Ask anyone what their favourite Christmas film is and they might say Elf or Miracle on 34th Street. Something whimsical and full of family fun. (And if they say ‘It’s A Wonderful Life’, they’re lying. Nobody reeeeally likes that).
Sometimes though, people’s best-loved Christmas films are one or two of the following – a Christmas film that isn’t actually that Christmassy. Sure, they’ve got twinkly lights and whimsical music, but when it comes down to it, people like their festive entertainment riddled with infidelity, extreme violence, creepy monsters, international terrorism, and Jamie Leigh Curtis’s boobs.
Allow me to demonstrate.
Love Actually is actually one of the most ridiculous films ever made, but it is so light-hearted and charming people largely ignore the full insanity of the various subplots. It’s also one of those irritating ensemble cast movies where we’re supposed to care about everyone despite being continually distracted by what else they’ve been in.
“Look! It’s Jojen Reed from Game of Thrones! He was such a cute little boy!”
“Oh! I’d forgotten Martine McCutcheon was a thing. What’s she doing now?”
“Ah! I love Martin Freeman in Sherlock! I won’t look at Doctor Watson in the same way again now I’ve seen him bending over that girl from Gavin and Stacey.”
The most un-Christmassy thing about Love Actually, is the fact that the behaviour of most of the characters veers from the slightly questionable to the morally reprehensible. Alan Rickman cheats on Emma Thompson with the girl in the skirt from his office, Andrew Lincoln (despite looking adorable in his pre-Walking Dead, less grizzled state) has an inappropriate obsession with his best friend’s wife and puts her in the horribly awkward position of telling her with the cue-card stunt which she inexplicably loves, and Billy Bob Thornton does a staggeringly accurate portrayal of a US president who likes to touch up women bringing him tea.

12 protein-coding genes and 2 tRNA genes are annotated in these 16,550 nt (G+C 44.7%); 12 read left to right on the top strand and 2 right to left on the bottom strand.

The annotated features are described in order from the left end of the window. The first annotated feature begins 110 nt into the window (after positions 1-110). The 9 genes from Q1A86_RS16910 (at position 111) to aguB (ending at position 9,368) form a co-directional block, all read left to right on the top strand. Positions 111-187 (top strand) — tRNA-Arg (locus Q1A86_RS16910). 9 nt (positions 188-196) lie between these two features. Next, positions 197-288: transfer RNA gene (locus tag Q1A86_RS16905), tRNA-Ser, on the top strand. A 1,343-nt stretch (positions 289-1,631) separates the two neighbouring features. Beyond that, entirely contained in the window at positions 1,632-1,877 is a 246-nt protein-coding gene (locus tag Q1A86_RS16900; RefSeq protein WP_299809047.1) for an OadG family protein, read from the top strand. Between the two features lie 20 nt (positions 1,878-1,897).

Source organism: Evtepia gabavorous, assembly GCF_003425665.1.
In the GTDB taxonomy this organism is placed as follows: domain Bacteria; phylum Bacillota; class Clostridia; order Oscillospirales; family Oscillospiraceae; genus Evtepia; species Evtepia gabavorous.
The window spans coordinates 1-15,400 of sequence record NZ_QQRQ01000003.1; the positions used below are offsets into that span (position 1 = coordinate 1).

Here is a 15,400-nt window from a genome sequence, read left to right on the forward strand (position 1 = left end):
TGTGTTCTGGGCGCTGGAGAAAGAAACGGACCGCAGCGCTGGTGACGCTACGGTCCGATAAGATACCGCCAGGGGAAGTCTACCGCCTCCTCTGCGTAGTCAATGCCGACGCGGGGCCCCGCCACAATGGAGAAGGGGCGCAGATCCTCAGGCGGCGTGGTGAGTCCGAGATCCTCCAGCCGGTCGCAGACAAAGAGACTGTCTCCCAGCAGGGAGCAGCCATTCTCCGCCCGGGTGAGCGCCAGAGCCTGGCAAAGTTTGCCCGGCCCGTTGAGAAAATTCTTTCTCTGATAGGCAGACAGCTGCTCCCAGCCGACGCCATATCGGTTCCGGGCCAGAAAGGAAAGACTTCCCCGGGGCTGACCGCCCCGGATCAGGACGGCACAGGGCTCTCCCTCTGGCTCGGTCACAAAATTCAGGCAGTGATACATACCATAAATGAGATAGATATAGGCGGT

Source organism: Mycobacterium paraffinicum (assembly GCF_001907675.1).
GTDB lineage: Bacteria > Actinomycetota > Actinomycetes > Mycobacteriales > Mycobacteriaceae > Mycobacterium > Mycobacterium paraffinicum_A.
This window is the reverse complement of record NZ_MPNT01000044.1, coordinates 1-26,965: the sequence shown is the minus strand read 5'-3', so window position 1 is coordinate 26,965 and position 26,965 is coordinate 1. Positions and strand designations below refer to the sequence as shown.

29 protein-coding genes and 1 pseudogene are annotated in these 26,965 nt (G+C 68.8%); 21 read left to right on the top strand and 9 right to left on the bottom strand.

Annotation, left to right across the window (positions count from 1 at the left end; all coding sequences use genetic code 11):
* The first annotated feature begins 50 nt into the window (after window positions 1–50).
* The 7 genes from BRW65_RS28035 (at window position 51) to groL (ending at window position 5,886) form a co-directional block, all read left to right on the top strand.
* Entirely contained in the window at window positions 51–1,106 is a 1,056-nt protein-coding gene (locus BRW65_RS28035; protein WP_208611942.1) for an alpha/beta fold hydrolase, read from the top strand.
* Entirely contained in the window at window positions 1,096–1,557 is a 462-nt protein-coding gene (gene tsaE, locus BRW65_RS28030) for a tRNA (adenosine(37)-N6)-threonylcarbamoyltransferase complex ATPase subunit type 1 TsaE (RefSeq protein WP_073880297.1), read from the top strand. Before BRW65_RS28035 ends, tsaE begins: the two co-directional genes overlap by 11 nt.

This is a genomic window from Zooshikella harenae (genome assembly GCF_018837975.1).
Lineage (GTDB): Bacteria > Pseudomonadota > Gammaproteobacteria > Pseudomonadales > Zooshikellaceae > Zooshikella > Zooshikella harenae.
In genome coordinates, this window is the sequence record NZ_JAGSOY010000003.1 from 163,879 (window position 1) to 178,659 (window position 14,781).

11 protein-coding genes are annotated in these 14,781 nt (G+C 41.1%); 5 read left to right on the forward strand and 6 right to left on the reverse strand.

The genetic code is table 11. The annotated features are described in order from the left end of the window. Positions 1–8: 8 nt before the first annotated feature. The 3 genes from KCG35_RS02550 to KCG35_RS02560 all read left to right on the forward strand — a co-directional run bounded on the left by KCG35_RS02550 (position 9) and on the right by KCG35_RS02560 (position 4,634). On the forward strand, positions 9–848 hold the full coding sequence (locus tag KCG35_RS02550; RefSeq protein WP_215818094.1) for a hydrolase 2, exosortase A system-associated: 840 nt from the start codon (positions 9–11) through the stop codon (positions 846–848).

The film saves itself by being deliciously heartwarming despite all of this, helped mostly by delightful singing children and the thought of what life would be like if Hugh Grant was actually Prime Minister rather than the shower of shit we’re stuck with now.
Ah, Home Alone. Along with Honey, I Shrunk The Kids, few films make me feel so nostalgic for the end of term at school where you’d get to watch a ‘video’ in class (I know, right?) instead of having a lesson. In truth though, a more inappropriate film for children would be hard to find.
Adorable as Kevin McCallister is, he is mercilessly bullied by his numerous siblings/cousins/whoever the hell else all those kids are, to the point where you’d have some serious concerns for his emotional wellbeing, and then he is (obvs.) abandoned by his neglectful parents who can’t keep count of how many children they have. Easily done, I’m sure, at least for the tenuous set-up of another ridiculously plotted movie that everybody loves anyway. From the creepy old man who keeps staring at him to the world’s most inept pair of burglars, a lone child under threat is just HILARIOUS at any time of year, but especially at Christmas.
And then there’s the certain-death-in-real-life ultra-violence which only serves to show kids that taking a plummeting iron to the face or a blowtorch to the scalp does about as much damage as Road Runner dropping an anvil on Wile E Coyote. But hey, Kevin has done the cute stinging aftershave scream and made the cardboard cut-outs dance around, so this is fun right? And, look, the creepy old man saves the day after all and has in fact been neglected by his own family so, aaaahhh. Sentiment overdoses all round.